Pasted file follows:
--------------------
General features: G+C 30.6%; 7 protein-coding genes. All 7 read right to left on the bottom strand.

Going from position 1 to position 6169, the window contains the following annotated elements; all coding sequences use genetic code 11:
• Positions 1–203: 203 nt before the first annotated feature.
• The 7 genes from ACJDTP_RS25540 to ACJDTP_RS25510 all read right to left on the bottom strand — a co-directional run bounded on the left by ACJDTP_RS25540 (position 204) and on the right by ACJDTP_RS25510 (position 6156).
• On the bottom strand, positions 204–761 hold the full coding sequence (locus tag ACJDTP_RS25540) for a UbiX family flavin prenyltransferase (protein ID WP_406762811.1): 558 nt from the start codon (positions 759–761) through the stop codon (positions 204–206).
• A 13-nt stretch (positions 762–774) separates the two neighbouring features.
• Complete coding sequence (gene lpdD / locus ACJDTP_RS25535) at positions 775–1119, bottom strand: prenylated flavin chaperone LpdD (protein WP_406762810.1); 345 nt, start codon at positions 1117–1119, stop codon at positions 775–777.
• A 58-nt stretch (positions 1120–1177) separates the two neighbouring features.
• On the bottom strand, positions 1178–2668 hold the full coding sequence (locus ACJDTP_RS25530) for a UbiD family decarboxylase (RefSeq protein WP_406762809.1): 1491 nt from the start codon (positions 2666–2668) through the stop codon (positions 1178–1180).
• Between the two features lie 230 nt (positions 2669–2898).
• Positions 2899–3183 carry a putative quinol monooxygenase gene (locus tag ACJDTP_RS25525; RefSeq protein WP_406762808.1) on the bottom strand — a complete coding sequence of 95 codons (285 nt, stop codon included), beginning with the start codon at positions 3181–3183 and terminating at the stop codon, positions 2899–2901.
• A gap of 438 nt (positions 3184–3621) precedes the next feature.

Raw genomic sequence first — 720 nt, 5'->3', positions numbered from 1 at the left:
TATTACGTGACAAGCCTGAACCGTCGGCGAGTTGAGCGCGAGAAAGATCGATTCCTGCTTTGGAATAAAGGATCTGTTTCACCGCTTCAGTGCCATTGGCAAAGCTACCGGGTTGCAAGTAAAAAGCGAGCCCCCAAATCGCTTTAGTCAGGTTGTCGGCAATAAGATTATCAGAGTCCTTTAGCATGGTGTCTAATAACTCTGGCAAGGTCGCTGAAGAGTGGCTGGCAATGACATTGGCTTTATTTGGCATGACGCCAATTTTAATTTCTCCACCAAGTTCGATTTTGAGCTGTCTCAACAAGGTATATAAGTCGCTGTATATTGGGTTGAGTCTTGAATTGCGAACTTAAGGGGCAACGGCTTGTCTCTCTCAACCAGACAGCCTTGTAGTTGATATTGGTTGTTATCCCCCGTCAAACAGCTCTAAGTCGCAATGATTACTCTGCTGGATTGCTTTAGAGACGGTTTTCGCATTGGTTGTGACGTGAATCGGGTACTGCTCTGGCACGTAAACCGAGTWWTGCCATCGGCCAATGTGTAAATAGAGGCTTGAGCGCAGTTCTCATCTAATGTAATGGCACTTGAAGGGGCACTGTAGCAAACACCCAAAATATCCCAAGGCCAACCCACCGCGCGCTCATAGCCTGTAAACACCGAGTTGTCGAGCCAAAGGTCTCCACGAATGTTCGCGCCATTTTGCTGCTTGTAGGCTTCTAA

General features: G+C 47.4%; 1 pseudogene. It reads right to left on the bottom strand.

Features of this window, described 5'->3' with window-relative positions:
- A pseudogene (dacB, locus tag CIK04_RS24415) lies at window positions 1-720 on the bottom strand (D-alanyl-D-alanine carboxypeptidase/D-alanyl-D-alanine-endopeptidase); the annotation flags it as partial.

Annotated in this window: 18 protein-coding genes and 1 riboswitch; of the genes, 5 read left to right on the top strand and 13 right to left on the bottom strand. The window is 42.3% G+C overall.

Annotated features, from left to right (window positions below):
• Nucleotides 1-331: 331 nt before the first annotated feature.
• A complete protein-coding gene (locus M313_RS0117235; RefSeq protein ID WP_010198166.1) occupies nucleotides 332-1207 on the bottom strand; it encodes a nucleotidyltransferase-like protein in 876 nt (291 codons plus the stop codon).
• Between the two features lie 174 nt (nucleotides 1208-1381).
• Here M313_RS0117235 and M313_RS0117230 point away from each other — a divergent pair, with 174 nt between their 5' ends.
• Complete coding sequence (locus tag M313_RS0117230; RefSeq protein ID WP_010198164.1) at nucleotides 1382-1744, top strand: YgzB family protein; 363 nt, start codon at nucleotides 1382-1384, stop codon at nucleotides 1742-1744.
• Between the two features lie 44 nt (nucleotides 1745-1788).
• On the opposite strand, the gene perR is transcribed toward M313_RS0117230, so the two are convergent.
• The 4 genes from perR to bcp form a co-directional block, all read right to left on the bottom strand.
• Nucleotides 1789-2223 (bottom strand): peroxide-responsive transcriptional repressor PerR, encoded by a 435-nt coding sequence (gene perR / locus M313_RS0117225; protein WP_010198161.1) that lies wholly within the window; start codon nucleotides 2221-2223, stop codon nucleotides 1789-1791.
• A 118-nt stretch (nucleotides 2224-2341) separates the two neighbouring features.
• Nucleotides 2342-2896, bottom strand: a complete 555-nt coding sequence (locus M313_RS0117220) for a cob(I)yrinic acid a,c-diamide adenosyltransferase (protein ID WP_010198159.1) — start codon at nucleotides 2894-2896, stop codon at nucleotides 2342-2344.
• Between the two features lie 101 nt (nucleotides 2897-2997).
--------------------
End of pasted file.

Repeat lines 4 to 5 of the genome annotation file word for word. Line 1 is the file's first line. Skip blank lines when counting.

• The 7 genes from ACJDTP_RS25540 to ACJDTP_RS25510 all read right to left on the bottom strand — a co-directional run bounded on the left by ACJDTP_RS25540 (position 204) and on the right by ACJDTP_RS25510 (position 6156).
• On the bottom strand, positions 204–761 hold the full coding sequence (locus tag ACJDTP_RS25540) for a UbiX family flavin prenyltransferase (protein ID WP_406762811.1): 558 nt from the start codon (positions 759–761) through the stop codon (positions 204–206).